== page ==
Strengthening vocational education in the South

A new support scheme financed by the Ministry of Foreign Affairs aims to strengthen vocational education and training in developing countries. The goal is to help young people to acquire qualifications that will make them attractive on the labour market or enable them to create their own jobs.

Author: Andreas Kjeldsberg Pihl.

Published: 13.10.2016

Electricians in Tanzania

At Dogodogo multitraining center in Banju in Tanzania, poor youth are given a two-year vocational education that prepares them for the labour market.  After completing their training, the students are given equipment that will enable them to start their own businesses. The centre is supported by Norwegian Church Aid. (Photo: Marit Hverven / Norad / CC BY)

With a budget of up to NOK 500 million over five years, this scheme will be a significant investment involving both educational institutions and Norwegian businesses with interests in developing countries. The scheme was launched in September with an introductory call for applications for project funds and a call for project outlines.

The calls will be administered by SIU in close cooperation with Norad.

Counteracting youth unemployment

«The most important path out of poverty goes through education and job creation. We must work purposefully to ensure that the large youth cohorts can be of benefit to their countries,» said State Secretary Tone Skogen of the Ministry of Foreign Affairs at the launch of the scheme.

«There are 1.8 billion young people who are either unemployed or in education. To keep pace with the growing labour force, 600 million new jobs are needed in the next ten years, according to the World Bank. Developing countries need an increasing number of more viable enterprises,» she pointed out.

International partnership

The new grant scheme, Building Skills for Jobs, targets Norwegian companies, educational institutions and organisations that cooperate with other actors – locally in the recipient countries, internationally and in Norway. Projects at a level corresponding to upper secondary school or lower can receive support, provided that they involve strengthening technical vocational training and education.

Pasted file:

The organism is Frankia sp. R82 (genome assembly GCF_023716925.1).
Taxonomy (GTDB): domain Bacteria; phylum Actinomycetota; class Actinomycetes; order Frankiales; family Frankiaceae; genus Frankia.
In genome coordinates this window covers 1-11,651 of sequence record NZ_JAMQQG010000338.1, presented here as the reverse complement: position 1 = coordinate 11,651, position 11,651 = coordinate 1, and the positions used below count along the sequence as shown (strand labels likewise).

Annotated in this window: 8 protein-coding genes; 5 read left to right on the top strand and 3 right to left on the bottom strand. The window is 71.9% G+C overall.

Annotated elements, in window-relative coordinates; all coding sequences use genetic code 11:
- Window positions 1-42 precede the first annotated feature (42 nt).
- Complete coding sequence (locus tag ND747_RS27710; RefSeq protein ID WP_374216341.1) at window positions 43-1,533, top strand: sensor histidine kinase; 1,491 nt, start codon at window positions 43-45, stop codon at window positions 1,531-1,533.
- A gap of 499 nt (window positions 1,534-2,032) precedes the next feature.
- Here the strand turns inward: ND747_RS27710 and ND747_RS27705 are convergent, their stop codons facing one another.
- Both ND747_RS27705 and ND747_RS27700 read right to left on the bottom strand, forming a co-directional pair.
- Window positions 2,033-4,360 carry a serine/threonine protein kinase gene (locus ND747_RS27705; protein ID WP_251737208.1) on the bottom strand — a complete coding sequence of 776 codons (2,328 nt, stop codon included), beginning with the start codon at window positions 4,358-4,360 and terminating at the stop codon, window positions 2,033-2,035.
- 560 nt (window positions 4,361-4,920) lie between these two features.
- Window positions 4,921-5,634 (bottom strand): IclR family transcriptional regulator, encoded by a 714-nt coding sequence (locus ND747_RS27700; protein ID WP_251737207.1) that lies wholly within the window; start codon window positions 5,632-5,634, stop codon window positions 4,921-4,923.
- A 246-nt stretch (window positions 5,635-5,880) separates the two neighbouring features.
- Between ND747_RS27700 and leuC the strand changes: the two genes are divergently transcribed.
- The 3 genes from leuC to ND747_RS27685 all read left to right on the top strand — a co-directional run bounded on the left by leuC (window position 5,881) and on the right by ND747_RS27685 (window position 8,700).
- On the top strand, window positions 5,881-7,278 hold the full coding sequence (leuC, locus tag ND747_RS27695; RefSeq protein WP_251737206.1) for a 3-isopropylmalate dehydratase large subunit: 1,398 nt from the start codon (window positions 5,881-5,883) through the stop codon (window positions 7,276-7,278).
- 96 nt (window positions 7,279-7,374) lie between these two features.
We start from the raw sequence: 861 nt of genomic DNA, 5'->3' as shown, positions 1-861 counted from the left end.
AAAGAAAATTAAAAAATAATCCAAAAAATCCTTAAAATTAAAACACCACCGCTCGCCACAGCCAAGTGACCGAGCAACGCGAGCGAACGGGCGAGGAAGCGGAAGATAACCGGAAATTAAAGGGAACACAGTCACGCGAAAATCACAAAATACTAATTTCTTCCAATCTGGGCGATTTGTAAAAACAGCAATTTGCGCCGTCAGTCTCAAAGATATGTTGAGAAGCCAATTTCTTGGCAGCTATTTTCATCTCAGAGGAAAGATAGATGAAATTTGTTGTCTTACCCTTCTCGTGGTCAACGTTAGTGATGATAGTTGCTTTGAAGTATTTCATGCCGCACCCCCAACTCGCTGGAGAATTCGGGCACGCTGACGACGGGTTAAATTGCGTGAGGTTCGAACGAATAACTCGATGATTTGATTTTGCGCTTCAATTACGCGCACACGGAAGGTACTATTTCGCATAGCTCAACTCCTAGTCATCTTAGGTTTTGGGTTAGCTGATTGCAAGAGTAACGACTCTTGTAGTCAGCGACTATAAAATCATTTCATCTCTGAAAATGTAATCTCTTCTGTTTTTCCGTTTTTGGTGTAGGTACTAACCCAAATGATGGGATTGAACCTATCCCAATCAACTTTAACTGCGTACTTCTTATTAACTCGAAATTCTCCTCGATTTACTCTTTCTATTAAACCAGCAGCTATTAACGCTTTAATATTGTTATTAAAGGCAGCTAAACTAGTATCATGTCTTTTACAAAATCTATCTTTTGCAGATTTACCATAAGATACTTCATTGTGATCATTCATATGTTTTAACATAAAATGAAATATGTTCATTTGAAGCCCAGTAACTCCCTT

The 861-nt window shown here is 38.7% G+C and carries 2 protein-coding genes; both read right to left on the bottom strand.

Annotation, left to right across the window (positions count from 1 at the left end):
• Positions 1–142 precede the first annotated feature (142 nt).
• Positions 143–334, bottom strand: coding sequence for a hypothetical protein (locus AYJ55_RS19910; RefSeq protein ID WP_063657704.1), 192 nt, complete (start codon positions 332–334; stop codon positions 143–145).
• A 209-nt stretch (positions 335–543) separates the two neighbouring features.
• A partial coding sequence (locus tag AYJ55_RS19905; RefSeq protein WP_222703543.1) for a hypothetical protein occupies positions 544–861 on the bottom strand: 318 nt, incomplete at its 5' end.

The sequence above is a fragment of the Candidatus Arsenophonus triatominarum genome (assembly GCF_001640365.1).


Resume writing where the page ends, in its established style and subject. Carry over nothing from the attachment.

Projects aimed at one of the 12 focus countries for Norwegian development aid will be first in the queue when project funds are to be allocated, but projects in other partner countries can also receive support. The programme prioritises projects in the energy, ICT, agriculture, fish and marine resources sectors, as well as the maritime sector.

The focus countries are divided into two categories. The first category comprises vulnerable states where stabilisation and peace-building are key, together with social and economic development:  Afghanistan, Haiti, Mali, Palestine, Somalia and South Sudan. The other group comprises countries in development where there is an increasing emphasis on business and industry, and resource and revenue management: Ethiopia, Malawi, Mozambique, Myanmar, Nepal and Tanzania.

Deadline for applications 1 November

«The first call for applications is aimed at those who have already established a collaboration with partners in relevant recipient countries and who can start up projects already in spring 2017. In addition, we have asked those who have not come quite as far in their planning to submit project outlines for possible future projects,» says head of department Ragnhild Tungesvik of SIU.

«We will use the experience gained from this first call for applications when formulating the main call for applications in detail. The main call will be issued in 2017,» she continues.

Applications for project support must be submitted by 1 November 2016, while the deadline for submitting project outlines for future projects is 30 November 2016.

>> Read more about the scheme and how to apply

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